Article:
Academic journal article British Journal of Canadian Studies

'Les Belles-Soeurs' and 'A Toi, Pour Toujours, Ta Marie-Lou'

Academic journal article British Journal of Canadian Studies

'Les Belles-Soeurs' and 'A Toi, Pour Toujours, Ta Marie-Lou'

Article excerpt

Michael Cardy, Tremblay. 'Les Belles-soeurs' and 'A toi, pour toujours, ta Marie-Lou', Grant & Cutler Critical Guides, 136 (London: Grant & Cutler, 2004), 84pp. £7.95. ISBN 0-7293-0443-4.

Michael Cardy's joint study of Les Belles-soeurs (1968), the play that made Michel Tremblay's name, and A toi, pour toujours, ta Marie-Lou (1971), his next major success, crucially pinpoints the shifting balance between collective and individual psychologies of Quebec identity, central to his theatrical and fictional work. Les Belles-Soeurs, with its all-female cast of fifteen, examines, in its most constraining form, through a cross-section of women's experience, the network of kinship and community relations that was the collective experience of pre-1960s Quebec. In contrast, A toi, pour toujours, ta Marie-Lou studies the dysfunctionalities of two generations of the nuclear family, a ten-year gap separating the interlocking dialogues of the dead parents and their adult daughters. In both cases themes of frustration and victimhood predominate, but the focus of the 1971 play on the four members of a small family unit already marks an indispensable step on the road towards a new prioritisation of individual responsibility as the key to a more fulfilling life, even though if only one of the characters, Carmen, is able to embrace this new understanding.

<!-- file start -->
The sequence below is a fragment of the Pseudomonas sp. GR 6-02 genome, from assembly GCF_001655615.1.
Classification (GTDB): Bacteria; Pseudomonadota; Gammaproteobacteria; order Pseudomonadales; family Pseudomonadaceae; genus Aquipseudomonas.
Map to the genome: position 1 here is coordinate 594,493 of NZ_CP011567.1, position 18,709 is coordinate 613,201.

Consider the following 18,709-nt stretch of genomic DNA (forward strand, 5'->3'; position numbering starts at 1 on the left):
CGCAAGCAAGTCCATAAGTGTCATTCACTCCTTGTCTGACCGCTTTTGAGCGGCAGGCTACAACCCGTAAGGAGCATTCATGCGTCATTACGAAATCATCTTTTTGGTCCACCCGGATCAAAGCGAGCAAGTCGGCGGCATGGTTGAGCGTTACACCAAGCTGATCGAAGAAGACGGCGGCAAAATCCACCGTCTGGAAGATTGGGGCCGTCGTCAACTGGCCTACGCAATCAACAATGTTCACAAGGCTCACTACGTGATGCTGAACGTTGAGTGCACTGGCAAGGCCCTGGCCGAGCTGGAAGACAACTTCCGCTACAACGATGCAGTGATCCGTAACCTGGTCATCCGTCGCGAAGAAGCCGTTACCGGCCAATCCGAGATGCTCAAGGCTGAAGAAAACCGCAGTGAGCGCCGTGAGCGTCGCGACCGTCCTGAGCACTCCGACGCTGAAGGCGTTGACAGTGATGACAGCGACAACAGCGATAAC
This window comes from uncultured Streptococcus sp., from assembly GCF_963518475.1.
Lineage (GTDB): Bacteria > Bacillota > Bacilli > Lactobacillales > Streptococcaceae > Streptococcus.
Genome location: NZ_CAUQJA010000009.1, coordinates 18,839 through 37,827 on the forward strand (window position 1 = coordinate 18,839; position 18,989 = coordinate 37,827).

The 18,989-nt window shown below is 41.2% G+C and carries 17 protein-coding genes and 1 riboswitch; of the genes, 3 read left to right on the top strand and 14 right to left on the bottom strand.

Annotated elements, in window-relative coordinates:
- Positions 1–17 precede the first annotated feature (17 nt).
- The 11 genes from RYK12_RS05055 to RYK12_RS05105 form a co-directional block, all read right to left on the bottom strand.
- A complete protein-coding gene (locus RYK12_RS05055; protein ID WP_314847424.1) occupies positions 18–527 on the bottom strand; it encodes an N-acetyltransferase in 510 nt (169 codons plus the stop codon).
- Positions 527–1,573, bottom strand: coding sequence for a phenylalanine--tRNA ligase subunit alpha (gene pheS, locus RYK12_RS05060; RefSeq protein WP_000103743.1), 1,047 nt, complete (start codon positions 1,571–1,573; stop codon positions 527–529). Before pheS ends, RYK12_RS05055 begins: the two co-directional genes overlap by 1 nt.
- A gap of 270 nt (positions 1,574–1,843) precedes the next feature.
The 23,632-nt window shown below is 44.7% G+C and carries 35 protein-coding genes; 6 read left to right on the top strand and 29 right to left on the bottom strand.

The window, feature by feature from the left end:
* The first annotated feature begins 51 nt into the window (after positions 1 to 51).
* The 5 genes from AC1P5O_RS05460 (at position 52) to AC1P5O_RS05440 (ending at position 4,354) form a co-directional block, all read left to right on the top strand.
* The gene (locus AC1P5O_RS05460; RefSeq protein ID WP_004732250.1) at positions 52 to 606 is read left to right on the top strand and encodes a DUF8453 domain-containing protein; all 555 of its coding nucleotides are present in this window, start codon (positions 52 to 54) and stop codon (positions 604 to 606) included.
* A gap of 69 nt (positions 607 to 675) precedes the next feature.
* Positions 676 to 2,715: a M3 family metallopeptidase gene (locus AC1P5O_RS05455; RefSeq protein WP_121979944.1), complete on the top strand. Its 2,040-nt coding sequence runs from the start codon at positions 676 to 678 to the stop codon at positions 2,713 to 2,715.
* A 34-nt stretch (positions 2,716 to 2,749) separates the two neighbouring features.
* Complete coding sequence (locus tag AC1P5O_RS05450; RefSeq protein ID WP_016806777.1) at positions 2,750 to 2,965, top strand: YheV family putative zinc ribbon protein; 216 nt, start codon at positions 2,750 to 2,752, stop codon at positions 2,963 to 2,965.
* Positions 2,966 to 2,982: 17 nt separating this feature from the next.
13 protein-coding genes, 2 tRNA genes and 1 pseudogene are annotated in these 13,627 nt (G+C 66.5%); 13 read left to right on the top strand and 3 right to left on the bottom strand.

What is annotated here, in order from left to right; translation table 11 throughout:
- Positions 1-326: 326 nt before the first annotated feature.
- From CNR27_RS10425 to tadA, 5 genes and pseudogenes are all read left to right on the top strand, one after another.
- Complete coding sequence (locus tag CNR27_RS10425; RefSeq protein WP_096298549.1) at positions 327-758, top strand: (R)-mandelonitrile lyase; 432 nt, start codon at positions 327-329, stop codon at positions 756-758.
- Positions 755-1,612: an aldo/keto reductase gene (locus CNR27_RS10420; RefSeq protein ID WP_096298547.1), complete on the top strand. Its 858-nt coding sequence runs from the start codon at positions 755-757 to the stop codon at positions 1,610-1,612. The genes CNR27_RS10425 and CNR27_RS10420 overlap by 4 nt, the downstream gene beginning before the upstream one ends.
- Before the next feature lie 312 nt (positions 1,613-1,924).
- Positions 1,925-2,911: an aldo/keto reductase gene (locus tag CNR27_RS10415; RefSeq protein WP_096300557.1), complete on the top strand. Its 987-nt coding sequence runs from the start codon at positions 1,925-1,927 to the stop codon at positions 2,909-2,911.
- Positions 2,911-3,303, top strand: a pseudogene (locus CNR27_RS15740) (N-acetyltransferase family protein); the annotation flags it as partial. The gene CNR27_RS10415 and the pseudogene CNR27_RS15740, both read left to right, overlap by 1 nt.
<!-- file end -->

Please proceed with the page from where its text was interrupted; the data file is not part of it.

The success of the guide lies in Cardy's ability to present a complex range of material in agreeable and readily accessible form, successfully tying perceptive comment on specificities of theme and presentation to sociocultural and linguistic, and also literary and theatrical, contexts. …

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